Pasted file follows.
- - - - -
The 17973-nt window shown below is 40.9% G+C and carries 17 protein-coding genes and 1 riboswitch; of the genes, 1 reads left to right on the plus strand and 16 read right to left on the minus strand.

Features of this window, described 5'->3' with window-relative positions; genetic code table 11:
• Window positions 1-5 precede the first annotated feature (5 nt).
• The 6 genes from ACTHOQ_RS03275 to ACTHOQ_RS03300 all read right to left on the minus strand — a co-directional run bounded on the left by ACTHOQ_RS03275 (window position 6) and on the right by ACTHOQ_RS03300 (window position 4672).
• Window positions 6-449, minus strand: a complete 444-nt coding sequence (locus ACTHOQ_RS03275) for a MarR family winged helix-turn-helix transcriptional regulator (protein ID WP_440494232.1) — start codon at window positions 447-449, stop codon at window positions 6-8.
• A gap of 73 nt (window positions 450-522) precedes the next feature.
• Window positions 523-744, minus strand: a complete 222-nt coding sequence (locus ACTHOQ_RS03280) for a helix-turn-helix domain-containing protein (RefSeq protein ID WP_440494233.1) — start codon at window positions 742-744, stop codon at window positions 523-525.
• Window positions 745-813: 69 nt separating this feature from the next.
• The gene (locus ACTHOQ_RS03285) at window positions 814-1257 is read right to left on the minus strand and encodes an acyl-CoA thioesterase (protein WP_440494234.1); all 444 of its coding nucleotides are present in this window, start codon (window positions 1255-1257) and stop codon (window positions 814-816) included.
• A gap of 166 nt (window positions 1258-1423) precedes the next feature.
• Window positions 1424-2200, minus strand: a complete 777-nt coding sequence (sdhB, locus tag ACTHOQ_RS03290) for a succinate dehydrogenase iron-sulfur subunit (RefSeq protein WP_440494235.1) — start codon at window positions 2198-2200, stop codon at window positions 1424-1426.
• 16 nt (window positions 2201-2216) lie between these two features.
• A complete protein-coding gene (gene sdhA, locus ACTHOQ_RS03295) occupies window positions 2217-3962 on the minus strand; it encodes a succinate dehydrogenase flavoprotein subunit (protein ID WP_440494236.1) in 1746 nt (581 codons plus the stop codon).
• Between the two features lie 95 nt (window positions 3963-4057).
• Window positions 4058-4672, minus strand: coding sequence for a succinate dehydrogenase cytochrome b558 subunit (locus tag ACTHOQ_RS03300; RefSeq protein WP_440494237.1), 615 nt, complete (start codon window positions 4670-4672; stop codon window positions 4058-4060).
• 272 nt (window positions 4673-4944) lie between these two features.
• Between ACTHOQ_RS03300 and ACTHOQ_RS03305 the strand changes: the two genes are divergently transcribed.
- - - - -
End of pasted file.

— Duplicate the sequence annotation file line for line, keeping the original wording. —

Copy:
The 17973-nt window shown below is 40.9% G+C and carries 17 protein-coding genes and 1 riboswitch; of the genes, 1 reads left to right on the plus strand and 16 read right to left on the minus strand.

Features of this window, described 5'->3' with window-relative positions; genetic code table 11:
• Window positions 1-5 precede the first annotated feature (5 nt).
• The 6 genes from ACTHOQ_RS03275 to ACTHOQ_RS03300 all read right to left on the minus strand — a co-directional run bounded on the left by ACTHOQ_RS03275 (window position 6) and on the right by ACTHOQ_RS03300 (window position 4672).
• Window positions 6-449, minus strand: a complete 444-nt coding sequence (locus ACTHOQ_RS03275) for a MarR family winged helix-turn-helix transcriptional regulator (protein ID WP_440494232.1) — start codon at window positions 447-449, stop codon at window positions 6-8.
• A gap of 73 nt (window positions 450-522) precedes the next feature.
• Window positions 523-744, minus strand: a complete 222-nt coding sequence (locus ACTHOQ_RS03280) for a helix-turn-helix domain-containing protein (RefSeq protein ID WP_440494233.1) — start codon at window positions 742-744, stop codon at window positions 523-525.
• Window positions 745-813: 69 nt separating this feature from the next.
• The gene (locus ACTHOQ_RS03285) at window positions 814-1257 is read right to left on the minus strand and encodes an acyl-CoA thioesterase (protein WP_440494234.1); all 444 of its coding nucleotides are present in this window, start codon (window positions 1255-1257) and stop codon (window positions 814-816) included.
• A gap of 166 nt (window positions 1258-1423) precedes the next feature.
• Window positions 1424-2200, minus strand: a complete 777-nt coding sequence (sdhB, locus tag ACTHOQ_RS03290) for a succinate dehydrogenase iron-sulfur subunit (RefSeq protein WP_440494235.1) — start codon at window positions 2198-2200, stop codon at window positions 1424-1426.
• 16 nt (window positions 2201-2216) lie between these two features.
• A complete protein-coding gene (gene sdhA, locus ACTHOQ_RS03295) occupies window positions 2217-3962 on the minus strand; it encodes a succinate dehydrogenase flavoprotein subunit (protein ID WP_440494236.1) in 1746 nt (581 codons plus the stop codon).
• Between the two features lie 95 nt (window positions 3963-4057).
• Window positions 4058-4672, minus strand: coding sequence for a succinate dehydrogenase cytochrome b558 subunit (locus tag ACTHOQ_RS03300; RefSeq protein WP_440494237.1), 615 nt, complete (start codon window positions 4670-4672; stop codon window positions 4058-4060).
• 272 nt (window positions 4673-4944) lie between these two features.
• Between ACTHOQ_RS03300 and ACTHOQ_RS03305 the strand changes: the two genes are divergently transcribed.